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Does Laser Eye Surgery Give You 20/20 Vision?

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An illustration of the walkthrough of the different stages of laser eye surgery from getting the surgery to examining vision with a Snellen chart afterwards

Looking for 20/20 Vision?

Many patients choose refractive surgeries, such as LASIK or PRK, for more convenient vision. The goal is to lessen the reliance on corrective lenses (eyeglasses or contacts). But can eye surgery give you 20/20 vision?

Any surgery, including eye surgery, comes with risks and rewards. Consulting with our team at Vector Eye Centre can help us determine what to expect after your surgery. Every eye is unique, so results can vary. So, what vision improvements can most patients expect?

Individual Eyes, individual Results

Eye health is individual, so the results of someone else’s surgery may not reflect your outcome. However, we know the most likely effects, and we can estimate your results based on your vision and eye health. Assessing your eyes before surgery can give us a better picture of what to expect.

If your refractive error is minor, improving your vision can be much easier, with a better chance of 20/20 vision. However, more complicated vision problems make it more challenging to achieve higher results.

The higher the prescription before eye surgery, the more challenging it is to achieve 20/20 vision. For example, a patient with 20/40 vision has a higher chance of achieving 20/20 than a candidate with 20/60 vision as the higher visual  limitation is usually due to a higher prescription. The odds of attaining 20/20 drop by approximately 70% or higher if a patient has a -6.00 prescription or greater.

What Is 20/20?

Many patients are familiar with the term 20/20, but not how it describes vision. The measurement represents how well you see objects from a distance of 20 feet. Why does it matter what you can see from 20 feet away? It provides a standard to compare your visual abilities to an average.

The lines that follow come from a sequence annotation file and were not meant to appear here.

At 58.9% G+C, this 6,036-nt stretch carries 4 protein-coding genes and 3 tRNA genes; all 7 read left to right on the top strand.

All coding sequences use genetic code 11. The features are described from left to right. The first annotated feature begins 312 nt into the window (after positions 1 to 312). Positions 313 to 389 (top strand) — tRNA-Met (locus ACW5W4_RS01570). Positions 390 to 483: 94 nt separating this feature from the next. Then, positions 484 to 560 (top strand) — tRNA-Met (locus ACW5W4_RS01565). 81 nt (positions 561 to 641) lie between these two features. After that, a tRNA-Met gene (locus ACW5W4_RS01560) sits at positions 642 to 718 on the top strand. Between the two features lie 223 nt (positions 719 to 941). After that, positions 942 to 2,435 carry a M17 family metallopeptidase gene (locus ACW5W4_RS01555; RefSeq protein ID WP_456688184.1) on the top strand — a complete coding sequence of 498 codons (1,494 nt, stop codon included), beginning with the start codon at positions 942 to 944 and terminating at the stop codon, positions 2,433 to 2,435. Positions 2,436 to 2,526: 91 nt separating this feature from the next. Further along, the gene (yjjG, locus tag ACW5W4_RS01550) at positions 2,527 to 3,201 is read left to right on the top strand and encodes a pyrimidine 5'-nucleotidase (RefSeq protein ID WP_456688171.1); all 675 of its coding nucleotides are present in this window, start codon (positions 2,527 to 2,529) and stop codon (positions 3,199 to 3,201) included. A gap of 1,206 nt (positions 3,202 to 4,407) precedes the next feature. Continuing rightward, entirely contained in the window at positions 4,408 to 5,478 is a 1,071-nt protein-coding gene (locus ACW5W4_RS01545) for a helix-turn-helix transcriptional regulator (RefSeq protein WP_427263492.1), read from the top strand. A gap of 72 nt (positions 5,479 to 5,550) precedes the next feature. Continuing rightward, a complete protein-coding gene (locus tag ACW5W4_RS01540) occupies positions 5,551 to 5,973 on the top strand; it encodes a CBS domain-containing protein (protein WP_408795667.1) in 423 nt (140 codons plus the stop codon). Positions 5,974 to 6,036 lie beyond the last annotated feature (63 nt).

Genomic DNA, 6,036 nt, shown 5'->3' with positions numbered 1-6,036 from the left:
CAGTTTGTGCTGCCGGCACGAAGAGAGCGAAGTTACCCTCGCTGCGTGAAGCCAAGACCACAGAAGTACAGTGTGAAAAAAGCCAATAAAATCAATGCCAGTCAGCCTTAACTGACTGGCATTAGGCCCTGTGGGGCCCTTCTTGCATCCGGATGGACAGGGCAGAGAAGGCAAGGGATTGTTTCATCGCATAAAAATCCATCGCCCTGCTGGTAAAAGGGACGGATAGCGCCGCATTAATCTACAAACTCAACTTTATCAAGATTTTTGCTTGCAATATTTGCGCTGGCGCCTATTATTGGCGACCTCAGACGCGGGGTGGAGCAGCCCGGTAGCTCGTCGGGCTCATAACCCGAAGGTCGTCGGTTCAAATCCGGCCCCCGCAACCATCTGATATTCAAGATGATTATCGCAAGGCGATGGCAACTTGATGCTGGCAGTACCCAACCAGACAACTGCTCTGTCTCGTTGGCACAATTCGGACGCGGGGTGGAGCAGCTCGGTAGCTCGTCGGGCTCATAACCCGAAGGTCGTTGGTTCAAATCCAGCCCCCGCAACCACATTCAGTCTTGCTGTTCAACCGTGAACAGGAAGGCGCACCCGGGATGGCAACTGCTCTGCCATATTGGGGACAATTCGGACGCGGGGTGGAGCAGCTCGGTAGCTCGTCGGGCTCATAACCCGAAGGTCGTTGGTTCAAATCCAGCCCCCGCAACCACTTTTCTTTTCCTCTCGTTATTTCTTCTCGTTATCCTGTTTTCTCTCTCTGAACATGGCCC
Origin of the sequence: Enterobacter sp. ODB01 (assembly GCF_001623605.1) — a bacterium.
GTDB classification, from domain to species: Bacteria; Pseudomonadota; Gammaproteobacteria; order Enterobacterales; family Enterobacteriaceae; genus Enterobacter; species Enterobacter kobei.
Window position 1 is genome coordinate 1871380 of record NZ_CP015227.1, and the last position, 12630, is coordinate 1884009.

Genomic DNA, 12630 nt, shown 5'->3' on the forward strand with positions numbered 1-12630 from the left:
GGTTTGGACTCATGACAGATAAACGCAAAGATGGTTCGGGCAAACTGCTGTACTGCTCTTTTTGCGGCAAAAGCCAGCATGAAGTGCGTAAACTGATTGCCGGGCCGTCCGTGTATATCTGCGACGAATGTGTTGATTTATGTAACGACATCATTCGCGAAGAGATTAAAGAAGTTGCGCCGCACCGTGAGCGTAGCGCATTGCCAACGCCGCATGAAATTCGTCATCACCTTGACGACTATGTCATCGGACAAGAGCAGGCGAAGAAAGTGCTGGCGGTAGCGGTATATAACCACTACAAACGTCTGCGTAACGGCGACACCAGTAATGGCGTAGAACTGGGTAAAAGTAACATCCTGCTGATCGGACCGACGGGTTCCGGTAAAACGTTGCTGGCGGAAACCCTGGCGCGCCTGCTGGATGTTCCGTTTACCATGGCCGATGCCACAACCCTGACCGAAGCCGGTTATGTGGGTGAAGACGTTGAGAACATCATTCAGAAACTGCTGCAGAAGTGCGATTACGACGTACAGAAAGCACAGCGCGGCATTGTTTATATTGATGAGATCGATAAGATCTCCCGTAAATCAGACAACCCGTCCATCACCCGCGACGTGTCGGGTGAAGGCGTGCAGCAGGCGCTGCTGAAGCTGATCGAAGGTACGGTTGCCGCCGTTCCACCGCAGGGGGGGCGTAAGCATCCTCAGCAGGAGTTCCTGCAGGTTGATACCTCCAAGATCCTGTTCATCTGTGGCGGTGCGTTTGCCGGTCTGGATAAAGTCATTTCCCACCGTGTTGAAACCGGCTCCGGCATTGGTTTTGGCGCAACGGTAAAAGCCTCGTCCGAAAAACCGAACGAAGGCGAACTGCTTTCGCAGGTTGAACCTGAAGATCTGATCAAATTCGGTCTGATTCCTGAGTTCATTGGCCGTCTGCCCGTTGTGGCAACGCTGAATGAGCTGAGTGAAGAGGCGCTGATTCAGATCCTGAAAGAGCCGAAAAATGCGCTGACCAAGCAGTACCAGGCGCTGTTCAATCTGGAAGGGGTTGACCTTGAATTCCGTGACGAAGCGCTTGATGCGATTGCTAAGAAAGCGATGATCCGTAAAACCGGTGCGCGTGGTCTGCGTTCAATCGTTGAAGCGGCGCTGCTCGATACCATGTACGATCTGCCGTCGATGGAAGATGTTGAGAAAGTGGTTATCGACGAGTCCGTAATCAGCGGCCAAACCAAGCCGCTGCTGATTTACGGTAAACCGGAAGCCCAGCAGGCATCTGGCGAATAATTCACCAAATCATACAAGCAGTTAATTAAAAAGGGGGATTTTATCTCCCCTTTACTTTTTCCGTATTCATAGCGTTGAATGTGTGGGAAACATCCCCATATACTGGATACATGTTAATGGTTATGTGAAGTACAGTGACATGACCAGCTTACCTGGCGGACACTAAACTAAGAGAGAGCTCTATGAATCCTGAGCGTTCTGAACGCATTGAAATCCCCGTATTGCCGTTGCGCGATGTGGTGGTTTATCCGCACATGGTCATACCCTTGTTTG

20/40 vision means what you can see clearly at 20 feet is what the average person can see at 40 feet away. The first part of the equation, the 20, remains constant as it’s the point of comparison. The second number changes according to your visual assessment. If a person has 20/200 or worse, they are classified as “legally blind”.

20/20 is not a measure of eye health. An individual may have 20/20 or 20/15 vision but limited or poor eye health.  Eye health can affect eye function, which may interfere with potential candidacy or the success rate of laser eye surgery.

A man's hand throwing away glasses in front of a white background

Refractive Surgery Results

There are many types of refractive surgeries, but not all are types of laser eye surgery, such as ICL (implantable contact lens surgery). Consulting with your eye care team is crucial to knowing which refractive surgery is the best option for your unique eye health.   

Good candidates for laser eye surgery are likely to consider LASIK or PRK, as they are the standard for laser eye surgery. Other types are variations of these two. Refractive surgeries last approximately 10–15 minutes per eye, but recovery time varies for each surgery type.


LASIK (laser in-situ keratomileusis) might be the best-known laser eye surgery, and it’s one of the most performed eye surgeries in North America. Generally, LASIK patients experience faster recovery. During the procedure, an ophthalmologist creates a flap in the cornea’s outer layer before applying a laser to an inner layer. Then, the flap is repositioned, and it heals without the need for stitches.

Most patients achieve 20/20 vision after LASIK, with 95% of patients happy with the results.


Photorefractive keratectomy (PRK) might not be as synonymous as LASIK with laser eye surgery, but it achieves similar results. The most significant difference between LASIK surgery and PRK surgery relates to the cornea. Instead of cutting a flap, PRK gently shaves off the epithelium (outer layer of the cornea). The different approach makes PRK better for candidates with thin corneas, dry eyes or more demanding occupations.

After removing the epithelium layer, the ophthalmologist applies the laser to the cornea. Healing can take longer as the epithelium layer regenerates over 3–5 days

PRK has a high success rate, with 90-95% of PRK patients achieving 20/40 or better without corrective lenses.

Clearer Vision with Vector Eye Centre

Most candidates for laser eye surgery experience improved vision, with many achieving 20/20.  Some patients may also achieve better than 20/20.  Before surgery, consulting with your eye care team can help patients understand what to expect and if any limitations exist prior to refractive surgery. Then, after learning more about your eye health and prescription, we can determine the best options for achieving comfortable vision.

Although it’s impossible to guarantee 20/20 vision after laser eye surgery, we can help our patients achieve clearer vision without glasses or contacts and improve one’s quality of life. Contact us to learn about your options for refractive surgery.

Written by Dr. Jamie Bhamra

Dr. Jamie Bhamra is an ophthalmologist with advanced training in cataract and corneal surgery, including refractive surgery, corneal cross-linking, external disease, ocular surface disease, and dry eye disease. He practices comprehensive ophthalmology in Calgary, Alberta.
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